In today’s digital era, the convenience of online services has become an integral part of our everyday lives. The UK government has taken a significant step forward in improving the process of creating Lasting Powers of Attorney (LPAs) with The Powers of Attorney Act, which has recently received Royal Assent. The Act will bring about a new online system for completing LPAs whilst simultaneously introducing online checks for those making applications, strengthening existing fraud protection.
The new process will now be developed and tested by the Office of the Public Guardian. For those without access to the internet, an improved paper process will be introduced.
The current process for making LPA applications is entirely paper-based and includes processes that are over 30 years old. As a result, the Office of the Public Guardian currently handles over 19 million pieces of paper when processing applications. The changes aim to streamline and simplify the completion of LPAs online, making the process more accessible and efficient for clients. The government has also introduced a new digital payment system, making it easier to pay the registration fees associated with creating an LPA.
It is positive to see the Office of the Public Guardian taking advantage of the advent of technology, allowing clients to complete LPAs conveniently from the comfort of their own homes. It is hoped that the new digital system will save valuable time and resources, reducing the overall administrative burden.
Whilst the new online system purports to provide helpful guidance throughout the process, it is vital that clients making an LPA application understand the implications and complete the forms accurately. It has been reported that over 29,000 LPAs were rejected in the 12 months up to July 2023. In some situations, and considering that applications for LPAs can only be made where a client has mental capacity, it may be that such delays can lead to access to finances being lost.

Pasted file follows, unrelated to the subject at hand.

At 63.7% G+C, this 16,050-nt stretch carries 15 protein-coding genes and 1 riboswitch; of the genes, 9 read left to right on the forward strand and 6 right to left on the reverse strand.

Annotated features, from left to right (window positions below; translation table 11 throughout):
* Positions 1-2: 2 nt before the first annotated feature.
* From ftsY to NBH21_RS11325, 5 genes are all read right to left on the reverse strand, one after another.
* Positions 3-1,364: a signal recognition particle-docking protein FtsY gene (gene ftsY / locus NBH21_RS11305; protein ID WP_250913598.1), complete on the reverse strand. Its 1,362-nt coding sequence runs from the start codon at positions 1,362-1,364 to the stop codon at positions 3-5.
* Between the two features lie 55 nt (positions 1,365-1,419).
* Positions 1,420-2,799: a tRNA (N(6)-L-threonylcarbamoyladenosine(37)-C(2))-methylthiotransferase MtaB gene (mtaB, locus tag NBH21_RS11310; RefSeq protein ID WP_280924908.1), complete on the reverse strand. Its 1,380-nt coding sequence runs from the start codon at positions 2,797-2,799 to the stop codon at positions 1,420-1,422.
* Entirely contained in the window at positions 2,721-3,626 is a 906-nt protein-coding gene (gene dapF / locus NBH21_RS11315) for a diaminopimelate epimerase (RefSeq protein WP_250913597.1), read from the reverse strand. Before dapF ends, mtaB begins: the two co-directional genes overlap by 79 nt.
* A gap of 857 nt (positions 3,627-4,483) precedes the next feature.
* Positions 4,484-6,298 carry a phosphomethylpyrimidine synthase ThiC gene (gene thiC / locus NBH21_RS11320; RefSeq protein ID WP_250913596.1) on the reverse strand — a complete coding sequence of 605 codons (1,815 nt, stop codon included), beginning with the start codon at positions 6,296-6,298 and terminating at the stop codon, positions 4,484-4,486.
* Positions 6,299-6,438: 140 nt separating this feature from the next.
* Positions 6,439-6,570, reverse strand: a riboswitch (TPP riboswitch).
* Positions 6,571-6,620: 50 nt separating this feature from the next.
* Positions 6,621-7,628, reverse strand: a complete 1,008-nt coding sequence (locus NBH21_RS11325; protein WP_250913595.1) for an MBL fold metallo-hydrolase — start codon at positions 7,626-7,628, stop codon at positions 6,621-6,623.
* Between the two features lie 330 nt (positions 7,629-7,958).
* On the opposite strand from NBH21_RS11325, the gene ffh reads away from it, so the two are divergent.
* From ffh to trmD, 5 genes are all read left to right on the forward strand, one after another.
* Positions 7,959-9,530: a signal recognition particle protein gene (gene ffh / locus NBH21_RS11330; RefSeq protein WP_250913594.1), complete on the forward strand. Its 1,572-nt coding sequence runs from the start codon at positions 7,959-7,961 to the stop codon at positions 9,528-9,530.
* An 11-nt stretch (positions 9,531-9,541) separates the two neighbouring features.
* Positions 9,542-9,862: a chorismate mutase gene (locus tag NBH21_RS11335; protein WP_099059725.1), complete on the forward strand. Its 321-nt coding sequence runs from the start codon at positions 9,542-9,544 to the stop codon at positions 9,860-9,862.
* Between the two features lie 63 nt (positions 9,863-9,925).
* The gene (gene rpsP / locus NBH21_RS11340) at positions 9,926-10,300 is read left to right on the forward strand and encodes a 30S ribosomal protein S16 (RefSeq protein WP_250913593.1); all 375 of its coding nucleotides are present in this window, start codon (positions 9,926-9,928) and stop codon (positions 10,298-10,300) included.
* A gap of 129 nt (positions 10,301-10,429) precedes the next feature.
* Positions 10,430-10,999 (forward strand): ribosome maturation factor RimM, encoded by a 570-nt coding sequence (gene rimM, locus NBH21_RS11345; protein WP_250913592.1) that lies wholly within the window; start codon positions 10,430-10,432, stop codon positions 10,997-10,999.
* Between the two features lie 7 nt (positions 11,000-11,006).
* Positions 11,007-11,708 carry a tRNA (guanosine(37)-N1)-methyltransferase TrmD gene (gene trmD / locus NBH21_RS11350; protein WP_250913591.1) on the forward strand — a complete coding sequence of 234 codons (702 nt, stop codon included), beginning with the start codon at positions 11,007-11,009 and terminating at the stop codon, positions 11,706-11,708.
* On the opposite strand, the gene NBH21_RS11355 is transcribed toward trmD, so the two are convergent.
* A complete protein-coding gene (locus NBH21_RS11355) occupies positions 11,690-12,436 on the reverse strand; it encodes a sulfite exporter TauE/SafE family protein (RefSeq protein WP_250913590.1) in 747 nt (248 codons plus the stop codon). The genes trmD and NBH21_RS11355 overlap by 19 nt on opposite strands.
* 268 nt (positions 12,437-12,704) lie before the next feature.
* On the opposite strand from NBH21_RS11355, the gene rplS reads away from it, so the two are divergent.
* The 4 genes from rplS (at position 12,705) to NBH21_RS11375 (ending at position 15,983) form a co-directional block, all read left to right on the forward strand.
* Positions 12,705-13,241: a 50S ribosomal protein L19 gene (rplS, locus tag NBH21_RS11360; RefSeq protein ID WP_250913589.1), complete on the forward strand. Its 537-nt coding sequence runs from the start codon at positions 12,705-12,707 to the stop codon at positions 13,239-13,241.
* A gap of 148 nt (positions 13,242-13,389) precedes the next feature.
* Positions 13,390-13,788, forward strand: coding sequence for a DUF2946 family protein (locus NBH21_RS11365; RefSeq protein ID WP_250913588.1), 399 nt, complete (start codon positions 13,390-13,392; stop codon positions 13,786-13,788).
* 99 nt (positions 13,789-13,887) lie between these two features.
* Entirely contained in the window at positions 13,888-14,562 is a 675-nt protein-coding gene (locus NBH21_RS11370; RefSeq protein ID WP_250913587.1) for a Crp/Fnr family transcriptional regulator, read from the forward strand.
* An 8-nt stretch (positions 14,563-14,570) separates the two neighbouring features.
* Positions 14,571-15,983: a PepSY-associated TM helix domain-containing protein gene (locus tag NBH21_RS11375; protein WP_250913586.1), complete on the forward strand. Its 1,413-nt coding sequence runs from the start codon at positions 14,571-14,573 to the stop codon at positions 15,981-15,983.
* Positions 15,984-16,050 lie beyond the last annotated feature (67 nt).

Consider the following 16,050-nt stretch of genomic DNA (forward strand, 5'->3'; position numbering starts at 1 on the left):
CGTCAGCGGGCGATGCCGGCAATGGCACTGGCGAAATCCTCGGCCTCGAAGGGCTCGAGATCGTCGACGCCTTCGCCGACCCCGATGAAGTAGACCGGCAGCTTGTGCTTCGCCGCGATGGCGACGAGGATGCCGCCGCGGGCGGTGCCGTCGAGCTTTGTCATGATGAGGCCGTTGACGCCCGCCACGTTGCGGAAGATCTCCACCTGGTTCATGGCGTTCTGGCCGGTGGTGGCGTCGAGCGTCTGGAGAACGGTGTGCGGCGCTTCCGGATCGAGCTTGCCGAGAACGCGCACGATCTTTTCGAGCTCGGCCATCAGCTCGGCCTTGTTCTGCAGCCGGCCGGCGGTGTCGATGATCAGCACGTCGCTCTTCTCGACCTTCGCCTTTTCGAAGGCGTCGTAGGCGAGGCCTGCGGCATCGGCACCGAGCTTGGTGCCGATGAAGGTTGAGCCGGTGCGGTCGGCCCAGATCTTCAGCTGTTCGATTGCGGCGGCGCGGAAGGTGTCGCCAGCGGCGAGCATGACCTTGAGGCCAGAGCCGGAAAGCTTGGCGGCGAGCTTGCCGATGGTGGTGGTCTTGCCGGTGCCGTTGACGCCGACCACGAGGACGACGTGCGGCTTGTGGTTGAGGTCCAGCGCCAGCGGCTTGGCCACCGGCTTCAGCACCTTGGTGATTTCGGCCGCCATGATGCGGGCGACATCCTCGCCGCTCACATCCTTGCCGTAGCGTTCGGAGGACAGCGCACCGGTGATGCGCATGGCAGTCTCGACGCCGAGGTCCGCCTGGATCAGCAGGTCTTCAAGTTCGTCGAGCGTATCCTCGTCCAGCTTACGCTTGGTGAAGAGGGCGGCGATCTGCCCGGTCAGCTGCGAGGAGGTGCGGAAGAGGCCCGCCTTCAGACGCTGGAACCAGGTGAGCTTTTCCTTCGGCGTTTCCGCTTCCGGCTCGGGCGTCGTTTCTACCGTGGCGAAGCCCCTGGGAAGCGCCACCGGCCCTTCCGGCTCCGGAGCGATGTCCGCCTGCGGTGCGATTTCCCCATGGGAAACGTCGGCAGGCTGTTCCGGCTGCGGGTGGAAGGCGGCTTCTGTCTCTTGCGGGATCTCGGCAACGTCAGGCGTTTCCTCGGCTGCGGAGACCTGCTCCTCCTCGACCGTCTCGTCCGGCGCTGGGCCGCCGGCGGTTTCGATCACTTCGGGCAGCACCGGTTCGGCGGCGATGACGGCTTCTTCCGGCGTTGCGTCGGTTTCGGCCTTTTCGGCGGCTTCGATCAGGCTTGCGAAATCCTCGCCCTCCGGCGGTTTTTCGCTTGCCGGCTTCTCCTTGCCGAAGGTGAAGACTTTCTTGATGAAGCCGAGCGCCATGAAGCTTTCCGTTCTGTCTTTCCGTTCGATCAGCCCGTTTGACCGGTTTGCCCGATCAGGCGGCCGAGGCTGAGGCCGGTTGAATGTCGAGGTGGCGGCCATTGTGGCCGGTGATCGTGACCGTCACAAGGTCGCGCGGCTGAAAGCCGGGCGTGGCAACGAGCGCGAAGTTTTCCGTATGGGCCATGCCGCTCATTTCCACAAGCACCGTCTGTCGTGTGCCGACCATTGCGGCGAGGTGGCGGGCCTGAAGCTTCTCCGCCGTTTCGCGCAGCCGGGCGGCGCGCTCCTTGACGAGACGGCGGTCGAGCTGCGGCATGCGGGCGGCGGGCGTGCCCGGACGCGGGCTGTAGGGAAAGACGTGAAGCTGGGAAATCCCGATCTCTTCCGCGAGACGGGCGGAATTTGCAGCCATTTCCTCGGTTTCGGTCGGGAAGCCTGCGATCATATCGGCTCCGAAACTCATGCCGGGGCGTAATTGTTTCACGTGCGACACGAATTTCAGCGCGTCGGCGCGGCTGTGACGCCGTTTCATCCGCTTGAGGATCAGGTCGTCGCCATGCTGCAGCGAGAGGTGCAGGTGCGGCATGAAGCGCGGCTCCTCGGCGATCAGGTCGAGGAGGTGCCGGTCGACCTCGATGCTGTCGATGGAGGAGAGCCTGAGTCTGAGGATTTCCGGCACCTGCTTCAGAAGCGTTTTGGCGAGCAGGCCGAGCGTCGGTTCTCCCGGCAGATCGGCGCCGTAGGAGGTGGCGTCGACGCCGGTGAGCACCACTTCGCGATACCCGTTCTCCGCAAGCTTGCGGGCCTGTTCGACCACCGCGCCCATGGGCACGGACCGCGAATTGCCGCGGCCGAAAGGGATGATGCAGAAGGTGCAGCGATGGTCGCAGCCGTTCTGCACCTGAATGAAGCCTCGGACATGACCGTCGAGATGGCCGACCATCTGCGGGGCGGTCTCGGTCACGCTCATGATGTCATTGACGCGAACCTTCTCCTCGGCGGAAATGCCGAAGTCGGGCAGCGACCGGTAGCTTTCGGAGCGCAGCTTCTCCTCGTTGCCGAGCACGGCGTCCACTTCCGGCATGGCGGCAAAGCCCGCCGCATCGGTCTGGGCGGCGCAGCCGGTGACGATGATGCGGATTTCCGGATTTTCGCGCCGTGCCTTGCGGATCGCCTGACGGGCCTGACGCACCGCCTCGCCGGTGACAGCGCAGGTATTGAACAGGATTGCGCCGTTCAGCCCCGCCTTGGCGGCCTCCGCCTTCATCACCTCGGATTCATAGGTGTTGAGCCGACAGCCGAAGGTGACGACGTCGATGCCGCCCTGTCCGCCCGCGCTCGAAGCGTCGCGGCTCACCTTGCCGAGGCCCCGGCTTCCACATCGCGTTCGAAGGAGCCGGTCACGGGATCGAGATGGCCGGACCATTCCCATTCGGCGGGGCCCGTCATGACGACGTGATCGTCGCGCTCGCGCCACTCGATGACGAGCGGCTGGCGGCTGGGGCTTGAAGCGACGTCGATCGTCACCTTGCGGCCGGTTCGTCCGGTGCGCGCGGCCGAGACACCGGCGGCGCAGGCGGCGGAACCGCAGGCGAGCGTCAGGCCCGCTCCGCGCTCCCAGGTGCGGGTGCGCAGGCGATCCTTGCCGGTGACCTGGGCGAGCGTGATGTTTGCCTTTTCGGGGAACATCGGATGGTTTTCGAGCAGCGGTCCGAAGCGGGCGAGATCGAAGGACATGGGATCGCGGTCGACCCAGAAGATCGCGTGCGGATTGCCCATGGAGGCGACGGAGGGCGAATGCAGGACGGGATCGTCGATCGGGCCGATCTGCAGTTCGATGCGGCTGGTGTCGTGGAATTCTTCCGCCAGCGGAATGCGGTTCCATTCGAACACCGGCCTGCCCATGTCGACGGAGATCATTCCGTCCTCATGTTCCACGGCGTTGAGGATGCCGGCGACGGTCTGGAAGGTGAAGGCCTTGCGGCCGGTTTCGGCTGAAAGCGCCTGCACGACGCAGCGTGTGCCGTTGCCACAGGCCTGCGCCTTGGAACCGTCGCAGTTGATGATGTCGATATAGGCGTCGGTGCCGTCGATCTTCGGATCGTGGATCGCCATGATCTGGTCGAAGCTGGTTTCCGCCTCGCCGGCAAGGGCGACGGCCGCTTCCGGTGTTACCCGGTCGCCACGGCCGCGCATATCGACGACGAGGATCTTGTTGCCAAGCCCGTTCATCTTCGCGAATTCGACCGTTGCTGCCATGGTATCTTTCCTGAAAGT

A further concern regarding online applications is the potential for financial exploitation, coercion or undue influence. In the current economic climate where finances are stretched, there is sadly a greater potential for LPA abuse or the misuse of authority where granted.
The proposed changes to LPAs to allow for online completion and the implementation of ID checks mark a significant step forward in improving accessibility and efficiency for clients. Whilst we are looking forward to embracing these much-needed changes, we still foresee a key role for solicitors in the LPA application process. Consulting a solicitor can help to avoid errors in the application process and also put a further step in place to avoid instances of financial coercion or abuse.
To speak to an experienced member of our Private Client team about making an LPA application, please contact Jill Waddington.
For more information on these changes, visit the official UK government website at https://www.gov.uk/government/news/step-forward-to-online-lasting-power-of-attorneys.